Now, concerning setting, I have a bit of a gripe: It's very strict. You're always someone's vassal, and you always have certain duties you must uphold, which means you really can't just go wandering off in search for adventure, you have to find a fairly good reason for it. This goes double for beginning characters who are assumed to be fresh out of their gempukku and thus have no liberties whatsoever. I have yet to play the game, but this aspect of the setting just makes it feel like mixed-clan campaigns would be a bit tedious to reason. Your mileage may vary, of course, and I'm certain a good GM can make this feel completely natural.

Finally, if you desire for more GM support in the form of setting trivia, villain stats, setting trivia, adventure hooks and setting trivia (and don't mind spending a few koku more), I can't recommend the supplement Emerald Empire enough. It's pretty much 272 full-colour pages full of all sorts of background info on life in Rokugan. Sadly, it doesn't have horses either, and it doesn't go into as much detail on the daily life of the samurai as I'd like.

2010-01-18, 03:45 AM
Now, concerning setting, I have a bit of a gripe: It's very strict. You're always someone's vassal, and you always have certain duties you must uphold, which means you really can't just go wandering off in search for adventure, you have to find a fairly good reason for it. This goes double for beginning characters who are assumed to be fresh out of their gempukku and thus have no liberties whatsoever. I have yet to play the game, but this aspect of the setting just makes it feel like mixed-clan campaigns would be a bit tedious to reason. Your mileage may vary, of course, and I'm certain a good GM can make this feel completely natural.

Or you just play a bunch of masterless men who look for gaining a reputation and eventually join a clan, which is a valid concept for a lot more traditional group of heroes campaign. But if I just want to play a group of wandering heroes, why bother with the system at all?
I actually like the rigid social structure of the setting. For me, it is one of the games selling points. It feels authentic and gives a good framework for characters. I wouldn't bother with multi-clan groups anyway, which would make every party very similar and generic. A more focused, single clan party is often more flavorful, because all characters have the same traditions and customs to relate to and these can therefore be explored with a lot more detail and depth than several different clan traditions which all can only be scratched on the surface. As usual, quality beats quantity.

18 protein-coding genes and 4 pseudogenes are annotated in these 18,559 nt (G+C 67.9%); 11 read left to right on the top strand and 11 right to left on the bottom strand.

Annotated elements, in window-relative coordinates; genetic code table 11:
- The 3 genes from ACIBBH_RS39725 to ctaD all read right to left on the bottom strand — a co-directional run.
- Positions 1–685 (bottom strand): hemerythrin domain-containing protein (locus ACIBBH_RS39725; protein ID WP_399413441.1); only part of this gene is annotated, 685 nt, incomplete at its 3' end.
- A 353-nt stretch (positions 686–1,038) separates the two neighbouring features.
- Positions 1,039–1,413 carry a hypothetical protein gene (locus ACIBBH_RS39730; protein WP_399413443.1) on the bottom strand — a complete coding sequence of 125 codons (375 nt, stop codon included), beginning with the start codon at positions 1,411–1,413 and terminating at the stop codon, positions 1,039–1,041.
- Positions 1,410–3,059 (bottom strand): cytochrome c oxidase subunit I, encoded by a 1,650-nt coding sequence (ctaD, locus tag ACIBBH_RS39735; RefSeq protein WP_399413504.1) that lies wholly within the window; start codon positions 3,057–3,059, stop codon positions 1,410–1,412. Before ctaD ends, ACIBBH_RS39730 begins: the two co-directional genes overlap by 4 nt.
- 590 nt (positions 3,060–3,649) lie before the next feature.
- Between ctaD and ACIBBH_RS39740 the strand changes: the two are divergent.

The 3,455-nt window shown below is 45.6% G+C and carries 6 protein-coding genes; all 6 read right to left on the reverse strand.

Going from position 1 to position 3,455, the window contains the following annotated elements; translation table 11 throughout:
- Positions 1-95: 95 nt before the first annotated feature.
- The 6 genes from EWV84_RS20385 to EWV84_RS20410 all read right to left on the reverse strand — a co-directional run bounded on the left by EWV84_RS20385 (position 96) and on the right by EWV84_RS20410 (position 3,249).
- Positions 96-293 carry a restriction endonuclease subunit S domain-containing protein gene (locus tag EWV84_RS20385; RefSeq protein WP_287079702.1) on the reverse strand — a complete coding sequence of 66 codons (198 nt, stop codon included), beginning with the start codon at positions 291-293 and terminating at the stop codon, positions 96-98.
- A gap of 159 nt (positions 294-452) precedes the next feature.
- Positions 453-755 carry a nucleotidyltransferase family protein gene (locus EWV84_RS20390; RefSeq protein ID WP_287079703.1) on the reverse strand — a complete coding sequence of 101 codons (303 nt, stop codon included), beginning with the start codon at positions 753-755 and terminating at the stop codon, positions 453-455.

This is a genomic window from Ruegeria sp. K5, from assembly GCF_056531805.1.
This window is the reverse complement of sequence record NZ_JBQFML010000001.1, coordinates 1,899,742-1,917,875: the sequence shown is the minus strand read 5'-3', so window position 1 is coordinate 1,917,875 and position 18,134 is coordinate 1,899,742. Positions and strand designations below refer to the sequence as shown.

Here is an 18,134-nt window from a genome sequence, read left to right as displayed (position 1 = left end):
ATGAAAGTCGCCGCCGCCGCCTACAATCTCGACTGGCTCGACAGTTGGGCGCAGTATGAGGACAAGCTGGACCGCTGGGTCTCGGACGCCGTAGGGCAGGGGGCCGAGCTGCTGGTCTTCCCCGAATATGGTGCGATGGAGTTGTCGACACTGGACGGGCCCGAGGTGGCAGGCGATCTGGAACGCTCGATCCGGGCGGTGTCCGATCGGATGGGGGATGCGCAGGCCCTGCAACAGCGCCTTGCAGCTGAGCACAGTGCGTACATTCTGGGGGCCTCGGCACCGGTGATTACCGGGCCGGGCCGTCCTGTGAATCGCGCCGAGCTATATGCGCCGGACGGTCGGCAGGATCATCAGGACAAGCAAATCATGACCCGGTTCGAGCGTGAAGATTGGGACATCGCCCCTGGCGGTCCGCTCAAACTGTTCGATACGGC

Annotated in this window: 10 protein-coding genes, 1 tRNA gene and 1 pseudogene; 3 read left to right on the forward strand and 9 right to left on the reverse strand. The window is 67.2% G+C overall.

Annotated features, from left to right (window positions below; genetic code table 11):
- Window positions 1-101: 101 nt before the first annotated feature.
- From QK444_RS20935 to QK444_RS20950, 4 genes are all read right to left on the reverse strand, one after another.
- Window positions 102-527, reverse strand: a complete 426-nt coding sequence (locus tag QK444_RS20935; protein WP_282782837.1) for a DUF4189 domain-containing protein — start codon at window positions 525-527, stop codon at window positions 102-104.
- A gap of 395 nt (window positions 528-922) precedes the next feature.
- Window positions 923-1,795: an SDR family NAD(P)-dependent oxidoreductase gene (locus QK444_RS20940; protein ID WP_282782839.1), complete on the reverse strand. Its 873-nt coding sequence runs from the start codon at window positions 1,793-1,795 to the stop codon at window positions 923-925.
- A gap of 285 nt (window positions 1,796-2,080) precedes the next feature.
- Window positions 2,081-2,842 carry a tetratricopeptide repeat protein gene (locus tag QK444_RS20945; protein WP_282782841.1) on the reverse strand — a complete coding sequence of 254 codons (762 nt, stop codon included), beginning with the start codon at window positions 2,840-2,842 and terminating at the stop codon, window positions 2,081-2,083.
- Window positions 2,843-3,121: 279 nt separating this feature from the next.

2010-01-18, 10:08 AM
I have the revised edition, I think. The only Daidoji school in it is their signature Yojimbo style.

Mounted combat and monks, yes, are also problematic. Both have the information about them buried in weird, obscure places, when it's mentioned at all.

I would agree with Satyr, however, that the prevalence of social structure as a force affecting character motivation is actually a good thing. The notion that your characters could be executed for not following orders, or expected to kill themselves for failure (for example) is a powerful force for immersing players into the world. Bushido is what separates the Lo5R system from other fantasy roleplaying settings, and that sense of the exotic and unfamiliar is arguably the strongest reason to play the game in the first place.

2010-01-18, 03:19 PM
I believe the usual solution to allow mixed-clan adventures is to have the PCs be a band of Emerald Magistrates.


The wide range of duties the Magistrates undertake means that the GM can justify nearly any type of mission. And, while they are nominally beholden only to the Emperor in their capacity as Magistrates, a samurai would be remiss in his or her duty if he or she didn't keep an eye out for things affecting the clan.

2010-01-18, 03:31 PM
I didn't like it. I'm not overly fond of any system that's so setting dependent.

Overall I give it a meh.

2010-01-18, 03:52 PM
I didn't like it. I'm not overly fond of any system that's so setting dependent.
Usually I would firmly agree - but in the case of L5R, the setting is the main selling point, and the rules do a good job to carry these; there was a brief period of a L5R d20 version, and that one was just plain bad. Despite the fact that D20 is usually the slightly more adaptable system.
The other fact is that the setting has a very strong and enforced metaplot, which has its merits and drawbacks.
If you are looking for a generic samurai fiction game, it might not be the first choice, but if you are looking for a decent setting with a working set of rules, and some nice features, it is not a bad idea.

2010-01-18, 08:41 PM
Systems that are setting dependent do tend to be somewhat limited, true... but the downside is that systems that are too setting-generic wind up being weak.

Would Deadlands, for example, be nearly as much fun if spell failure was determined by a D20 roll instead of a poker hand?

World of Darkness games lose a lot of their punch when the Morality table is ignored (as often happens in Mage, at least in my circle), but when it's brought to the forefront, such in Vampire, compelling stories seem to be told.

Certain mechanical systems become iconic enough that playing the game without them somehow doesn't quite seem the same.

2010-01-18, 08:50 PM
Exactly. This is why generic systems are usually tweaked for settings.